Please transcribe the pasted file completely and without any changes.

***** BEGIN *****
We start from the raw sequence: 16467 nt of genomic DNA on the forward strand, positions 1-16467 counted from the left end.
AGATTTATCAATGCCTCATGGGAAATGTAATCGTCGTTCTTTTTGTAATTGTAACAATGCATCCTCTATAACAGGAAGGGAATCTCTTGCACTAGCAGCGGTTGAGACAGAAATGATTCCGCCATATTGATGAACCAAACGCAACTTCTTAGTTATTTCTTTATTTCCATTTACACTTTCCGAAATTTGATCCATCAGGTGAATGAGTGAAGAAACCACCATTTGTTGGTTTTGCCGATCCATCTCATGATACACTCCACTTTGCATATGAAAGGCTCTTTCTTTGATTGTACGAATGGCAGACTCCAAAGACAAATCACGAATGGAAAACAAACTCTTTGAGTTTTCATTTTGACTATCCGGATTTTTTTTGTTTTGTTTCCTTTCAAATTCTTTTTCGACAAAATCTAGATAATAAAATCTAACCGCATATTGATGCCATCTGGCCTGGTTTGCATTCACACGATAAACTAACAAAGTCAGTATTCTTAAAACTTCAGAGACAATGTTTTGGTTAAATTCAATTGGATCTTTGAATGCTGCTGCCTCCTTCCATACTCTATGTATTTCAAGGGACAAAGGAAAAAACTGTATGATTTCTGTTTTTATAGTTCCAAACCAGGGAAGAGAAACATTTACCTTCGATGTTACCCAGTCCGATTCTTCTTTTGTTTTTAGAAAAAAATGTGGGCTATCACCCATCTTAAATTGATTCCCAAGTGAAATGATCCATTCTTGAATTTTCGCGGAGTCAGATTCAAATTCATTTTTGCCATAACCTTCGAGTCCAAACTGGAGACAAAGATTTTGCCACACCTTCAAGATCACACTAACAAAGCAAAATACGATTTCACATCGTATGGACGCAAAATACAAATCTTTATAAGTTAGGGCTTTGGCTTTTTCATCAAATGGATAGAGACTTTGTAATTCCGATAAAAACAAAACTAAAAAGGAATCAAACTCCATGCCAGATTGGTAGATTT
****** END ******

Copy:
We start from the raw sequence: 16467 nt of genomic DNA on the forward strand, positions 1-16467 counted from the left end.
AGATTTATCAATGCCTCATGGGAAATGTAATCGTCGTTCTTTTTGTAATTGTAACAATGCATCCTCTATAACAGGAAGGGAATCTCTTGCACTAGCAGCGGTTGAGACAGAAATGATTCCGCCATATTGATGAACCAAACGCAACTTCTTAGTTATTTCTTTATTTCCATTTACACTTTCCGAAATTTGATCCATCAGGTGAATGAGTGAAGAAACCACCATTTGTTGGTTTTGCCGATCCATCTCATGATACACTCCACTTTGCATATGAAAGGCTCTTTCTTTGATTGTACGAATGGCAGACTCCAAAGACAAATCACGAATGGAAAACAAACTCTTTGAGTTTTCATTTTGACTATCCGGATTTTTTTTGTTTTGTTTCCTTTCAAATTCTTTTTCGACAAAATCTAGATAATAAAATCTAACCGCATATTGATGCCATCTGGCCTGGTTTGCATTCACACGATAAACTAACAAAGTCAGTATTCTTAAAACTTCAGAGACAATGTTTTGGTTAAATTCAATTGGATCTTTGAATGCTGCTGCCTCCTTCCATACTCTATGTATTTCAAGGGACAAAGGAAAAAACTGTATGATTTCTGTTTTTATAGTTCCAAACCAGGGAAGAGAAACATTTACCTTCGATGTTACCCAGTCCGATTCTTCTTTTGTTTTTAGAAAAAAATGTGGGCTATCACCCATCTTAAATTGATTCCCAAGTGAAATGATCCATTCTTGAATTTTCGCGGAGTCAGATTCAAATTCATTTTTGCCATAACCTTCGAGTCCAAACTGGAGACAAAGATTTTGCCACACCTTCAAGATCACACTAACAAAGCAAAATACGATTTCACATCGTATGGACGCAAAATACAAATCTTTATAAGTTAGGGCTTTGGCTTTTTCATCAAATGGATAGAGACTTTGTAATTCCGATAAAAACAAAACTAAAAAGGAATCAAACTCCATGCCAGATTGGTAGATTT